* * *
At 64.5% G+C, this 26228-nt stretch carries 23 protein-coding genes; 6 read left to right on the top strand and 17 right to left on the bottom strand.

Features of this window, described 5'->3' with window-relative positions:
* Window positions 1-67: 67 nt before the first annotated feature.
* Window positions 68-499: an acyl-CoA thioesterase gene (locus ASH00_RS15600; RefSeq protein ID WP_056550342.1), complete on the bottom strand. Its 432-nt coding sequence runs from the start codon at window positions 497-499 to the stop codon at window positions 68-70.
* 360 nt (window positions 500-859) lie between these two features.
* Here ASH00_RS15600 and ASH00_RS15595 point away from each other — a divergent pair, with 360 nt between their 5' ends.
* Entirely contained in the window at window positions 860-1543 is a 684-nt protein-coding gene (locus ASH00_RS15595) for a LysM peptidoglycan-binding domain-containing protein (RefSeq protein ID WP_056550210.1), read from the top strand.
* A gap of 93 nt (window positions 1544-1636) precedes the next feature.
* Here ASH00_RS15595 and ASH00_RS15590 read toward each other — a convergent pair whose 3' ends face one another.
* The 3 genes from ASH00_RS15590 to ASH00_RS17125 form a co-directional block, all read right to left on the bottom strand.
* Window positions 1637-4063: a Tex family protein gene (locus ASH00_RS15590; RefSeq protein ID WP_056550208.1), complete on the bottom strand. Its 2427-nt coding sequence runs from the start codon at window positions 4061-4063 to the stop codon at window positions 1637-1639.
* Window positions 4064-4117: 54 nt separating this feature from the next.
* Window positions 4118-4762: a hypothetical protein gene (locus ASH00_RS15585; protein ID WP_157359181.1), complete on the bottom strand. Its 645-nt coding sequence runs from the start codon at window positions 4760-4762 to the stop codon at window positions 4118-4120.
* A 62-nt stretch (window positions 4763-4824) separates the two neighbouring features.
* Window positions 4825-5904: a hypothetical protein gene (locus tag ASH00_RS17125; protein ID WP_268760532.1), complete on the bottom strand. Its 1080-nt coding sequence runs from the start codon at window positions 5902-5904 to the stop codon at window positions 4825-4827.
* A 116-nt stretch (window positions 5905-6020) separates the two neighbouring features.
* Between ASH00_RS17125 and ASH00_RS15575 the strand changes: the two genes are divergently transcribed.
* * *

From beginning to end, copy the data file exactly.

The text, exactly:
At 64.5% G+C, this 26228-nt stretch carries 23 protein-coding genes; 6 read left to right on the top strand and 17 right to left on the bottom strand.

Features of this window, described 5'->3' with window-relative positions:
* Window positions 1-67: 67 nt before the first annotated feature.
* Window positions 68-499: an acyl-CoA thioesterase gene (locus ASH00_RS15600; RefSeq protein ID WP_056550342.1), complete on the bottom strand. Its 432-nt coding sequence runs from the start codon at window positions 497-499 to the stop codon at window positions 68-70.
* 360 nt (window positions 500-859) lie between these two features.
* Here ASH00_RS15600 and ASH00_RS15595 point away from each other — a divergent pair, with 360 nt between their 5' ends.
* Entirely contained in the window at window positions 860-1543 is a 684-nt protein-coding gene (locus ASH00_RS15595) for a LysM peptidoglycan-binding domain-containing protein (RefSeq protein ID WP_056550210.1), read from the top strand.
* A gap of 93 nt (window positions 1544-1636) precedes the next feature.
* Here ASH00_RS15595 and ASH00_RS15590 read toward each other — a convergent pair whose 3' ends face one another.
* The 3 genes from ASH00_RS15590 to ASH00_RS17125 form a co-directional block, all read right to left on the bottom strand.
* Window positions 1637-4063: a Tex family protein gene (locus ASH00_RS15590; RefSeq protein ID WP_056550208.1), complete on the bottom strand. Its 2427-nt coding sequence runs from the start codon at window positions 4061-4063 to the stop codon at window positions 1637-1639.
* Window positions 4064-4117: 54 nt separating this feature from the next.
* Window positions 4118-4762: a hypothetical protein gene (locus ASH00_RS15585; protein ID WP_157359181.1), complete on the bottom strand. Its 645-nt coding sequence runs from the start codon at window positions 4760-4762 to the stop codon at window positions 4118-4120.
* A 62-nt stretch (window positions 4763-4824) separates the two neighbouring features.
* Window positions 4825-5904: a hypothetical protein gene (locus tag ASH00_RS17125; protein ID WP_268760532.1), complete on the bottom strand. Its 1080-nt coding sequence runs from the start codon at window positions 5902-5904 to the stop codon at window positions 4825-4827.
* A 116-nt stretch (window positions 5905-6020) separates the two neighbouring features.
* Between ASH00_RS17125 and ASH00_RS15575 the strand changes: the two genes are divergently transcribed.